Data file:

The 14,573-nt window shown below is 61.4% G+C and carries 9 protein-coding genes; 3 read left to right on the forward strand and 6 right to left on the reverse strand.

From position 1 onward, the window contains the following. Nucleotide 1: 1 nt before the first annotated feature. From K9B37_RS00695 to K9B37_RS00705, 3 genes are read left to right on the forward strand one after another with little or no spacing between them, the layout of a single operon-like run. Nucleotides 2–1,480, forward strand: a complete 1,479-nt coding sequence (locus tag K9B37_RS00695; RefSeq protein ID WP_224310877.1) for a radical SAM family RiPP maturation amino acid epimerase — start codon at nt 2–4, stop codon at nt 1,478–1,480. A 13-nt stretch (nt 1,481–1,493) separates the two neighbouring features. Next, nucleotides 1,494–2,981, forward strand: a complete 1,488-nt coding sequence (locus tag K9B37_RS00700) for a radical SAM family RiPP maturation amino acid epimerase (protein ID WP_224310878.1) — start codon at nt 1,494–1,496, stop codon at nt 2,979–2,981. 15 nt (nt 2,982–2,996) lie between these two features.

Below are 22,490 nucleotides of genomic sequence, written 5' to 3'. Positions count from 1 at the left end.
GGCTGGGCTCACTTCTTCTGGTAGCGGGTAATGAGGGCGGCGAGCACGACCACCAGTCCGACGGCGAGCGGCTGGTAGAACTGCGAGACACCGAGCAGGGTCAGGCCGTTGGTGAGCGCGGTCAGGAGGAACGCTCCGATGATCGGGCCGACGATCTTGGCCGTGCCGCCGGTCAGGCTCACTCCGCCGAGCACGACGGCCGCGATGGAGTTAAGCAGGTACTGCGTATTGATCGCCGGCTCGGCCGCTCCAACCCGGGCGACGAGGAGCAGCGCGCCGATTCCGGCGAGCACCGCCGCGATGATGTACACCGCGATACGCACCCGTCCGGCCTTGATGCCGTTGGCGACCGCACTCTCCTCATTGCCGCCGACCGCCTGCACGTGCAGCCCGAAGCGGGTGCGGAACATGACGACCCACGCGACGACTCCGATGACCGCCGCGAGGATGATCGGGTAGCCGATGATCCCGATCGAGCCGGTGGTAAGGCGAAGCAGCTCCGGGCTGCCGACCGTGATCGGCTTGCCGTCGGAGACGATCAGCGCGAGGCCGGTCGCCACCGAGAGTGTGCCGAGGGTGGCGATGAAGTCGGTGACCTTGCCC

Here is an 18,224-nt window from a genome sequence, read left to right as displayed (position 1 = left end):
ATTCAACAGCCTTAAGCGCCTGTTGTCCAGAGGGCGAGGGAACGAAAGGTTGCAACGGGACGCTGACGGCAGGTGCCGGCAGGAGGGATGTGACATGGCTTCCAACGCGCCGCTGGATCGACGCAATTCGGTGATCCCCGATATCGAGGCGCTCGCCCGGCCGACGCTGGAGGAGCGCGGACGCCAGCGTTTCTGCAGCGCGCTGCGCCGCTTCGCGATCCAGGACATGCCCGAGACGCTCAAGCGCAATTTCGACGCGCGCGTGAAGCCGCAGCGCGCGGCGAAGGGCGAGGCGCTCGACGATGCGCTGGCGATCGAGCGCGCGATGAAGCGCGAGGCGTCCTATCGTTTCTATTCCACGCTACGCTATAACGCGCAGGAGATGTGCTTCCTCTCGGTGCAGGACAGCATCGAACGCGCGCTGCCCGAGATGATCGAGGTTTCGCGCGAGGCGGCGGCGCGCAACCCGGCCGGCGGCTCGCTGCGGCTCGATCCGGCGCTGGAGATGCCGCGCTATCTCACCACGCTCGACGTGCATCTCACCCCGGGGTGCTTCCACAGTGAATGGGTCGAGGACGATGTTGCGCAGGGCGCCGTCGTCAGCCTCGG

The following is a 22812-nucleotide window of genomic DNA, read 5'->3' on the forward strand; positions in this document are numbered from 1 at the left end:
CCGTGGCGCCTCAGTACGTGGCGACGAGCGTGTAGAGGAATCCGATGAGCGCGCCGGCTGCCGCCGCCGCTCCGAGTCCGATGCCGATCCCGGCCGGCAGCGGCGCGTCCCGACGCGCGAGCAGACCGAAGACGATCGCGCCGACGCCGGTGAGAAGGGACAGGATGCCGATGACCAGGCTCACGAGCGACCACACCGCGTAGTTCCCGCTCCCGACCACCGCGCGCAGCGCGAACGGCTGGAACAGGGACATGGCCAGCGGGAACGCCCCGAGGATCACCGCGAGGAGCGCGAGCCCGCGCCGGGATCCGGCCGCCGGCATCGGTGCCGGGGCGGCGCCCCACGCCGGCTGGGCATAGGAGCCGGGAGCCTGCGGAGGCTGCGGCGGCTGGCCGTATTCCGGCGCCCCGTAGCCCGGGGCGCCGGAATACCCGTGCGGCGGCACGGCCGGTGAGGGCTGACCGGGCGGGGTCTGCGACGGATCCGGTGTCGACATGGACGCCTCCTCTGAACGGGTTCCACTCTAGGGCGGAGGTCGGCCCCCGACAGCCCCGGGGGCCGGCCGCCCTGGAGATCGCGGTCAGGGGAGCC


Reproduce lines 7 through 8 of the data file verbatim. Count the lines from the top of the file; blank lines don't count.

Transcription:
The following is a 22812-nucleotide window of genomic DNA, read 5'->3' on the forward strand; positions in this document are numbered from 1 at the left end:
CCGTGGCGCCTCAGTACGTGGCGACGAGCGTGTAGAGGAATCCGATGAGCGCGCCGGCTGCCGCCGCCGCTCCGAGTCCGATGCCGATCCCGGCCGGCAGCGGCGCGTCCCGACGCGCGAGCAGACCGAAGACGATCGCGCCGACGCCGGTGAGAAGGGACAGGATGCCGATGACCAGGCTCACGAGCGACCACACCGCGTAGTTCCCGCTCCCGACCACCGCGCGCAGCGCGAACGGCTGGAACAGGGACATGGCCAGCGGGAACGCCCCGAGGATCACCGCGAGGAGCGCGAGCCCGCGCCGGGATCCGGCCGCCGGCATCGGTGCCGGGGCGGCGCCCCACGCCGGCTGGGCATAGGAGCCGGGAGCCTGCGGAGGCTGCGGCGGCTGGCCGTATTCCGGCGCCCCGTAGCCCGGGGCGCCGGAATACCCGTGCGGCGGCACGGCCGGTGAGGGCTGACCGGGCGGGGTCTGCGACGGATCCGGTGTCGACATGGACGCCTCCTCTGAACGGGTTCCACTCTAGGGCGGAGGTCGGCCCCCGACAGCCCCGGGGGCCGGCCGCCCTGGAGATCGCGGTCAGGGGAGCC